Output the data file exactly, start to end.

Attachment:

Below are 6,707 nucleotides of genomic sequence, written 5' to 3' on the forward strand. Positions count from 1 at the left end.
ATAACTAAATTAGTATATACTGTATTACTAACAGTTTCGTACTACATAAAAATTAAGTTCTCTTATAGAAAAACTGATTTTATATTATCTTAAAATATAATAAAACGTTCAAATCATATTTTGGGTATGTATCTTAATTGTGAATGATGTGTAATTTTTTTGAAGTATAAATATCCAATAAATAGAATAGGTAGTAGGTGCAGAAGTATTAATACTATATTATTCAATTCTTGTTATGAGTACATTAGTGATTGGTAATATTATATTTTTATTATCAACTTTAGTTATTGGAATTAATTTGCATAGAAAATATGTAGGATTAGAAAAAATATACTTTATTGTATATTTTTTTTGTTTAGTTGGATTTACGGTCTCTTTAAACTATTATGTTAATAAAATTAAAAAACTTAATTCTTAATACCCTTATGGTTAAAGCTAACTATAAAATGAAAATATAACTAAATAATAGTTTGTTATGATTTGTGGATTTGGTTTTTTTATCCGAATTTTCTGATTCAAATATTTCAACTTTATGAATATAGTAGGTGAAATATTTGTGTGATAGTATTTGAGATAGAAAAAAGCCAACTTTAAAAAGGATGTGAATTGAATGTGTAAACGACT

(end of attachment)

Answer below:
Below are 6,707 nucleotides of genomic sequence, written 5' to 3' on the forward strand. Positions count from 1 at the left end.
ATAACTAAATTAGTATATACTGTATTACTAACAGTTTCGTACTACATAAAAATTAAGTTCTCTTATAGAAAAACTGATTTTATATTATCTTAAAATATAATAAAACGTTCAAATCATATTTTGGGTATGTATCTTAATTGTGAATGATGTGTAATTTTTTTGAAGTATAAATATCCAATAAATAGAATAGGTAGTAGGTGCAGAAGTATTAATACTATATTATTCAATTCTTGTTATGAGTACATTAGTGATTGGTAATATTATATTTTTATTATCAACTTTAGTTATTGGAATTAATTTGCATAGAAAATATGTAGGATTAGAAAAAATATACTTTATTGTATATTTTTTTTGTTTAGTTGGATTTACGGTCTCTTTAAACTATTATGTTAATAAAATTAAAAAACTTAATTCTTAATACCCTTATGGTTAAAGCTAACTATAAAATGAAAATATAACTAAATAATAGTTTGTTATGATTTGTGGATTTGGTTTTTTTATCCGAATTTTCTGATTCAAATATTTCAACTTTATGAATATAGTAGGTGAAATATTTGTGTGATAGTATTTGAGATAGAAAAAAGCCAACTTTAAAAAGGATGTGAATTGAATGTGTAAACGACT